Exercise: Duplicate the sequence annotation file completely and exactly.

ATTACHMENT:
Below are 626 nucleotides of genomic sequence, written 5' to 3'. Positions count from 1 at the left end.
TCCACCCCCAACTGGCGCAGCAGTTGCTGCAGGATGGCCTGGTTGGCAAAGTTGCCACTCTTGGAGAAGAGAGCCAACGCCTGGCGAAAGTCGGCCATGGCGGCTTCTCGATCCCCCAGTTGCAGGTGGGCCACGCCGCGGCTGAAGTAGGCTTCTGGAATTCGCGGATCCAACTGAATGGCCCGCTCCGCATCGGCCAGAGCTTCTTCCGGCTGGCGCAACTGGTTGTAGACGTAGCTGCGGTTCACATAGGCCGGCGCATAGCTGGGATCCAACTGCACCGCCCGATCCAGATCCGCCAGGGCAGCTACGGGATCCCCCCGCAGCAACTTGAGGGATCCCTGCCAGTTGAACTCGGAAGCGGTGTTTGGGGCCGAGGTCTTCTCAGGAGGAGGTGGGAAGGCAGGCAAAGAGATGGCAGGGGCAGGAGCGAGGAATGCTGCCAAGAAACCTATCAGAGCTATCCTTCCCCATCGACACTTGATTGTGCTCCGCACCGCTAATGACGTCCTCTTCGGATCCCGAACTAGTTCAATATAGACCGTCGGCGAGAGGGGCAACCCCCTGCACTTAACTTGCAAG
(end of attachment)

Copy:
Below are 626 nucleotides of genomic sequence, written 5' to 3'. Positions count from 1 at the left end.
TCCACCCCCAACTGGCGCAGCAGTTGCTGCAGGATGGCCTGGTTGGCAAAGTTGCCACTCTTGGAGAAGAGAGCCAACGCCTGGCGAAAGTCGGCCATGGCGGCTTCTCGATCCCCCAGTTGCAGGTGGGCCACGCCGCGGCTGAAGTAGGCTTCTGGAATTCGCGGATCCAACTGAATGGCCCGCTCCGCATCGGCCAGAGCTTCTTCCGGCTGGCGCAACTGGTTGTAGACGTAGCTGCGGTTCACATAGGCCGGCGCATAGCTGGGATCCAACTGCACCGCCCGATCCAGATCCGCCAGGGCAGCTACGGGATCCCCCCGCAGCAACTTGAGGGATCCCTGCCAGTTGAACTCGGAAGCGGTGTTTGGGGCCGAGGTCTTCTCAGGAGGAGGTGGGAAGGCAGGCAAAGAGATGGCAGGGGCAGGAGCGAGGAATGCTGCCAAGAAACCTATCAGAGCTATCCTTCCCCATCGACACTTGATTGTGCTCCGCACCGCTAATGACGTCCTCTTCGGATCCCGAACTAGTTCAATATAGACCGTCGGCGAGAGGGGCAACCCCCTGCACTTAACTTGCAAG